Joy is a writer, editor and wannabe florist who currently has home addresses in Virginia, Mississippi and Georgia. In her free time she’s either sailing, lost in the local bookstore or finding new ways to cook with cheese.
On my drives home during my senior year of college, I regularly pulled my blue Honda Civic off the side of the parkway to pick wildflowers. These stops were my own little secret—brief lulls in the no-nonsense schedule of a journalism student. My days were packed with real world stuff—deadlines, staying current on the nuances of global news, and choosing a direction for my future.
As much as I loved my evenings of roadside flower foraging, they seemed like a frivolous indulgence. Until I realized that maybe God was as pleased by my wonder in a wildflower as in my desire to make a difference in the world.
Looking at my life with a sense of joy allowed me to cultivate beauty in the face of an uncertain future.
As I set time aside for wonder, a quiet yearning began fighting its way into my life. I was good at noticing and appreciating the ordinary beauty and uniqueness in the people and places around me.
Now, my deepest yearning was to be known and seen for my own beauty and uniqueness.
There were a couple of problems. First, being dyslexic had taught me to carefully avoid appearing unaware, my guard against looking stupid. Being hyperaware became a part of my identity: aware of the news and world events, aware of other’s feelings. It was exhausting.
The other problem was that I didn’t see anything particularly beautiful about myself.
This slowly surfaced as I talked with my therapist about my fears of dating. Romance doesn’t make logical sense. The stakes of rejection are high. I can’t prepare for everything ahead of time.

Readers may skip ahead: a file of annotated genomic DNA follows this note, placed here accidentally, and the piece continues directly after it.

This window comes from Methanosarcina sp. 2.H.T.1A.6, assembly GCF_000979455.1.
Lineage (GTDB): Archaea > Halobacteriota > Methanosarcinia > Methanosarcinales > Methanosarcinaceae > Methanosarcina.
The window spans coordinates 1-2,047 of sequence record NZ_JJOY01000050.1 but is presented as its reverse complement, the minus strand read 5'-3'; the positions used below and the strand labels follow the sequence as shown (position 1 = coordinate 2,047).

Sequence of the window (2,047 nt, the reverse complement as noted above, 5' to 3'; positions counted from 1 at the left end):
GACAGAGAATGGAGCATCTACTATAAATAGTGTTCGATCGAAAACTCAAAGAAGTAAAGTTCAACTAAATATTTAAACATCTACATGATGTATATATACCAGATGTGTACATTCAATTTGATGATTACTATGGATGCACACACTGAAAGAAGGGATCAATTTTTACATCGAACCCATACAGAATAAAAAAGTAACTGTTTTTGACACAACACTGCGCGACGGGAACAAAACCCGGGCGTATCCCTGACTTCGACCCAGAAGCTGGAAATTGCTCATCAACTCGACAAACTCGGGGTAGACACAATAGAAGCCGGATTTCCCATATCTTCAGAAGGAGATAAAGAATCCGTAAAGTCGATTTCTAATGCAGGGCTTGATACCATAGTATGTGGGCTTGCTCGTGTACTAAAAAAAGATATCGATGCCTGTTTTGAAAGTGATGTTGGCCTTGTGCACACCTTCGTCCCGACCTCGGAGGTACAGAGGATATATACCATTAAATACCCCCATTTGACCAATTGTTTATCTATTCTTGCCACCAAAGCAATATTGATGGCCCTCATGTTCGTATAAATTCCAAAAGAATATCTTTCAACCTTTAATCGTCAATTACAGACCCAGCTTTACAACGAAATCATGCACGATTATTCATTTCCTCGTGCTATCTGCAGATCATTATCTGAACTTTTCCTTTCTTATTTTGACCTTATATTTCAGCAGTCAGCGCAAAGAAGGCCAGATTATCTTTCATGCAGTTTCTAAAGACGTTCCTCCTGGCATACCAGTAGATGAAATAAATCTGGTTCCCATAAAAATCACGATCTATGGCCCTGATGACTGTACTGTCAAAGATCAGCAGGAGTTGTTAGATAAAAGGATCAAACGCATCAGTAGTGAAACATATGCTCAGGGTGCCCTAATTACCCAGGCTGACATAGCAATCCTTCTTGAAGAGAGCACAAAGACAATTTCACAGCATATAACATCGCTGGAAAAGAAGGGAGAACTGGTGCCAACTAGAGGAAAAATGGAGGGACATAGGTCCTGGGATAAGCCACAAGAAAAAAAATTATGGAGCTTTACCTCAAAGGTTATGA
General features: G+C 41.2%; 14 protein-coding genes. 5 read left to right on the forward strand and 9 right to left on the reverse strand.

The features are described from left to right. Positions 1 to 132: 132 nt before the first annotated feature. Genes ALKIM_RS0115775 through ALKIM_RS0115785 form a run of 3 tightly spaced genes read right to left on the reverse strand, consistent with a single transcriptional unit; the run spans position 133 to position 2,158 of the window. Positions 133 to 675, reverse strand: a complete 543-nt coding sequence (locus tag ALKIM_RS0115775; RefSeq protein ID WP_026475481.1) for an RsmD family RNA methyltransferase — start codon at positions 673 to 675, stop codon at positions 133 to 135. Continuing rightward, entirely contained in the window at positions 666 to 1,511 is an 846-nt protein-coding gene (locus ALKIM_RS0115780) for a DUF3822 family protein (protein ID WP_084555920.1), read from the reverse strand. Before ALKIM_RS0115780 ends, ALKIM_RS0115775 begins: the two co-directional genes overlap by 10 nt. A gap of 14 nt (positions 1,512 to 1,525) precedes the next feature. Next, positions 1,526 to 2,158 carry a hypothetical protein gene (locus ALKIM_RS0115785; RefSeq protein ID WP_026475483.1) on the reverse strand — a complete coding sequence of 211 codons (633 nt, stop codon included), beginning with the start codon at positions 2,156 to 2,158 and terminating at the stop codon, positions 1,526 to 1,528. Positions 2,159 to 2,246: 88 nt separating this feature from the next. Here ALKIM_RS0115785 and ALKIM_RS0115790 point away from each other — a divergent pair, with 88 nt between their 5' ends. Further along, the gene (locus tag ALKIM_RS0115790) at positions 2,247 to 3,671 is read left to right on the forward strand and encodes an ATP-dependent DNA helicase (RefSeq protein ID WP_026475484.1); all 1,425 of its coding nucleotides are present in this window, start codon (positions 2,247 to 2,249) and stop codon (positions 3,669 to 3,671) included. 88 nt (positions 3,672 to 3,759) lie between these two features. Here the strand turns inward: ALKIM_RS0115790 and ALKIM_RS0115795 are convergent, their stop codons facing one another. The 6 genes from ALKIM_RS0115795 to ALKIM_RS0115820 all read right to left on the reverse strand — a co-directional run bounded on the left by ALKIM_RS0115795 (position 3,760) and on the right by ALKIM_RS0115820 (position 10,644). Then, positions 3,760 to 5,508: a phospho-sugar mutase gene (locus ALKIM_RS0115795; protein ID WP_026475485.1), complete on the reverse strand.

My thoughts went from guarded to more specific…
To truly know me is to be disappointed in me.
I work so hard trying to be understandable to absolutely everyone.
I feel like too much effort, too confusing, and too complicated, and yet, not enough.
I wanted a bombproof strategy for limiting the risk of rejection. But he dug deeper into my life and gave me the opposite of a fool-proof plan.
He pointed out that going into a romance entirely aware was the most unromantic thing ever. And then he talked about mystery.
It is okay to be cared for even when I feel like a mess and can’t fully understand why someone finds me beautiful.
It is hard to value my own beauty when I’m working hard to make sense to the rest of the world.
In romance, there’s ebb and flow, closeness and distance, knowing and not knowing. The absence of mystery and wonder would leave romance without its magic.
Wonder gives hope to the struggle and mundane seasons of my life. It’s my response to being loved, being cared for, being seen and known and safe.
I can look forward to the mystery of an uncertain future because I can trust that I’m part of a bigger story, more intricate and far-reaching than I know.
I choose to see the world with a swirl of curiosity, awe, and delight—so I can accept beautiful gifts and difficult struggles as part of a process I can’t perfectly understand. Right now, anyway.